Preventing Chemical Accidents: Understanding MSDS’s & Assessing Chemical Hazards
Unfortunately, a lot of MSDSs in circulation do not contain complete and accurate health hazard information. They often leave out chronic health information, such as whether a chemical causes cancer or birth defects and most have not been studied for these effects. In fact, Environmental Defense Fund research indicates that currently even the most basic toxicity testing results cannot be found in the public record for nearly 75% of the top-volume chemicals in commercial use.
Section VII: Precautions for Safe Handling and Use
This section should give you information to plan for emergencies (e.g., type of emergency respirators to have on hand, exit routes, and ways to deal with small spills). It also provides procedures for proper waste disposal and precautions for storage and handling. This section is often incomplete for emergency planning purposes.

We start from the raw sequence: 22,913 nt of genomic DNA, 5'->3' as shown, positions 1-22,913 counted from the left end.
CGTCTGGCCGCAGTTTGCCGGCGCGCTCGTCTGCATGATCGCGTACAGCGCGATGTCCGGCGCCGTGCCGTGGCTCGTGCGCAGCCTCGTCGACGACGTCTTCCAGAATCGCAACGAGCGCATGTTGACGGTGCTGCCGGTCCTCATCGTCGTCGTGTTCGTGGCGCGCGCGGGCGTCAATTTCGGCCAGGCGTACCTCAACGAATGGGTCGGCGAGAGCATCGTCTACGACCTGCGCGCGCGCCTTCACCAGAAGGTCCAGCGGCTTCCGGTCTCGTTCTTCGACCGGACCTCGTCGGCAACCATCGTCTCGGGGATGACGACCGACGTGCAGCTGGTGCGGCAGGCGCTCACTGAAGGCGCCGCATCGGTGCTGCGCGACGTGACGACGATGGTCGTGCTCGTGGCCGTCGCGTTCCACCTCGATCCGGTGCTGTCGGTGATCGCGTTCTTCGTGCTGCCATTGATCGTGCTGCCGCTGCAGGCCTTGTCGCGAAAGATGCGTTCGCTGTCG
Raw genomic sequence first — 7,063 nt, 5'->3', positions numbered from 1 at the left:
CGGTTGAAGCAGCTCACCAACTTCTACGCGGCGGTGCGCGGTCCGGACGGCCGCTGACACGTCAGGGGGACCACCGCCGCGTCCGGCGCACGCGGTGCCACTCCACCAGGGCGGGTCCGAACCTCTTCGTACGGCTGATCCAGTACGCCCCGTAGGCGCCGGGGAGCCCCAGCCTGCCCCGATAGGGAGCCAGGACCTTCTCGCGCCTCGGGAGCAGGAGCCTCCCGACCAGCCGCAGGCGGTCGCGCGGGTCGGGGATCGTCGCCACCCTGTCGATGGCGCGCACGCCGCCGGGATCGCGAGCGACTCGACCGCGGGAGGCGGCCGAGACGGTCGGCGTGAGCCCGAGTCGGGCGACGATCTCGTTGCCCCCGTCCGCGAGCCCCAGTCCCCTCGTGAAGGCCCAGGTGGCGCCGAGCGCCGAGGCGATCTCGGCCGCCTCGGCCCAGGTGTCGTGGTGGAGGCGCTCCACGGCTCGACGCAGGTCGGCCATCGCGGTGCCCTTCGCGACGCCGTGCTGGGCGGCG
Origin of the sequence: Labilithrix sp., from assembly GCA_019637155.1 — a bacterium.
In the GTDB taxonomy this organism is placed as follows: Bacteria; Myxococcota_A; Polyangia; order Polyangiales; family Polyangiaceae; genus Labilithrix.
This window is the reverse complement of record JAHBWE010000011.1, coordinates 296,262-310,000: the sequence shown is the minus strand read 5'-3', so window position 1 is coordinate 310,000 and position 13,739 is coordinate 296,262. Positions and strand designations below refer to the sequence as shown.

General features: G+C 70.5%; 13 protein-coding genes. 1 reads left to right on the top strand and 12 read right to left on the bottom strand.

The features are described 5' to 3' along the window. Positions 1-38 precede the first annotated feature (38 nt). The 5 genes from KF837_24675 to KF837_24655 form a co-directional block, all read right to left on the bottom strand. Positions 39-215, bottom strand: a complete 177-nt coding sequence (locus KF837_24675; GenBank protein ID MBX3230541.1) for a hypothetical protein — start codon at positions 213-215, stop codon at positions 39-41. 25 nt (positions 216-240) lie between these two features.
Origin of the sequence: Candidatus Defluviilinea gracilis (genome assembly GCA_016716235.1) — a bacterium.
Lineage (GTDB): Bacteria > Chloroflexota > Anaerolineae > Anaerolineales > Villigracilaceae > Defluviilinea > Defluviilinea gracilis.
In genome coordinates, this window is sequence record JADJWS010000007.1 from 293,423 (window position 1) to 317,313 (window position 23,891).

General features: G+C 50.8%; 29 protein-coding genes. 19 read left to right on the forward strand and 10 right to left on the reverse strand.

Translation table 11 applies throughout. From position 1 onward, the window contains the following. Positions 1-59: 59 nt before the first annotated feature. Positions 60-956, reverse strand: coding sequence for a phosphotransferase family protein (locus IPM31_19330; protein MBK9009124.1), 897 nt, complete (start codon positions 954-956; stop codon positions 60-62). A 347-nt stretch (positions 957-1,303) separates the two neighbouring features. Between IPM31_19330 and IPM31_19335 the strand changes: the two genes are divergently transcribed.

Section VIII: Control Measures
This section provides information on appropriate respirators, protective clothing, ventilation, and safe work practices. The information usually represents the bare minimum in protection and tends to emphasize protective gear and respirators over engineering controls that could eliminate the problem at the source of exposure.
CHECKING THE ACCURACY OF MSDSs
What can be done if you suspect that the MSDS that you received is not accurate or complete?
• Ask your employer: If an MSDS is not accurate, your employer is responsible for obtaining an accurate, complete MSDS. Ask your employer to request a more accurate MSDS from the supplier or manufacturer.
• Contact the manufacturer: You or your union can contact the manufacturer and ask for a more accurate MSDS. Some MSDSs are also available online.
• Contact the NJ Dept. of Health: The Right to Know Program can provide Hazardous Substance Factsheets that have more complete information on specific ingredients listed on MSDSs. (www.state.nj.us/health/eoh/rtkweb/ or phone: 609-984-2202).
Source: American Federation of State, County and Municipal Employees (AFSCME), How to Read a